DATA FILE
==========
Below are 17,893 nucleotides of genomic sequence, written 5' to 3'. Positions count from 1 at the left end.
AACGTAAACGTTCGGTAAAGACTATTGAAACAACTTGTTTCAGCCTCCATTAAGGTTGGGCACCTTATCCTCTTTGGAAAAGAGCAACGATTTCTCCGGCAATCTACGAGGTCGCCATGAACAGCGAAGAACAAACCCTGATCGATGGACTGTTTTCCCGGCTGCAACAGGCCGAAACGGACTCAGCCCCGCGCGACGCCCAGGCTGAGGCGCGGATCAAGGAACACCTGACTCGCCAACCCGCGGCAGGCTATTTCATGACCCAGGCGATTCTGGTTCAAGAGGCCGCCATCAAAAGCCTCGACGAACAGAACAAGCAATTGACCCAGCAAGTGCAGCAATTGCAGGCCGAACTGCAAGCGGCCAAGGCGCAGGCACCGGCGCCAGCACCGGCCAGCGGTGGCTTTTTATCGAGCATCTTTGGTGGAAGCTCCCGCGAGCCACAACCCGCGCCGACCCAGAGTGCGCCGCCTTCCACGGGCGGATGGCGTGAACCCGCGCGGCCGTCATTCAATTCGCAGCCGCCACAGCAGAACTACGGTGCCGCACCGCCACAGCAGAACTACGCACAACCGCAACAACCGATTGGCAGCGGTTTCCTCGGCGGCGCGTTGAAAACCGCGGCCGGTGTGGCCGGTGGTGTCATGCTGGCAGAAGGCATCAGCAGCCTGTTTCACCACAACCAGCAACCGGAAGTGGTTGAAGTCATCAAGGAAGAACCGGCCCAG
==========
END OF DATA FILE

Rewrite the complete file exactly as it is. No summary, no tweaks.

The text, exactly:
Below are 17,893 nucleotides of genomic sequence, written 5' to 3'. Positions count from 1 at the left end.
AACGTAAACGTTCGGTAAAGACTATTGAAACAACTTGTTTCAGCCTCCATTAAGGTTGGGCACCTTATCCTCTTTGGAAAAGAGCAACGATTTCTCCGGCAATCTACGAGGTCGCCATGAACAGCGAAGAACAAACCCTGATCGATGGACTGTTTTCCCGGCTGCAACAGGCCGAAACGGACTCAGCCCCGCGCGACGCCCAGGCTGAGGCGCGGATCAAGGAACACCTGACTCGCCAACCCGCGGCAGGCTATTTCATGACCCAGGCGATTCTGGTTCAAGAGGCCGCCATCAAAAGCCTCGACGAACAGAACAAGCAATTGACCCAGCAAGTGCAGCAATTGCAGGCCGAACTGCAAGCGGCCAAGGCGCAGGCACCGGCGCCAGCACCGGCCAGCGGTGGCTTTTTATCGAGCATCTTTGGTGGAAGCTCCCGCGAGCCACAACCCGCGCCGACCCAGAGTGCGCCGCCTTCCACGGGCGGATGGCGTGAACCCGCGCGGCCGTCATTCAATTCGCAGCCGCCACAGCAGAACTACGGTGCCGCACCGCCACAGCAGAACTACGCACAACCGCAACAACCGATTGGCAGCGGTTTCCTCGGCGGCGCGTTGAAAACCGCGGCCGGTGTGGCCGGTGGTGTCATGCTGGCAGAAGGCATCAGCAGCCTGTTTCACCACAACCAGCAACCGGAAGTGGTTGAAGTCATCAAGGAAGAACCGGCCCAG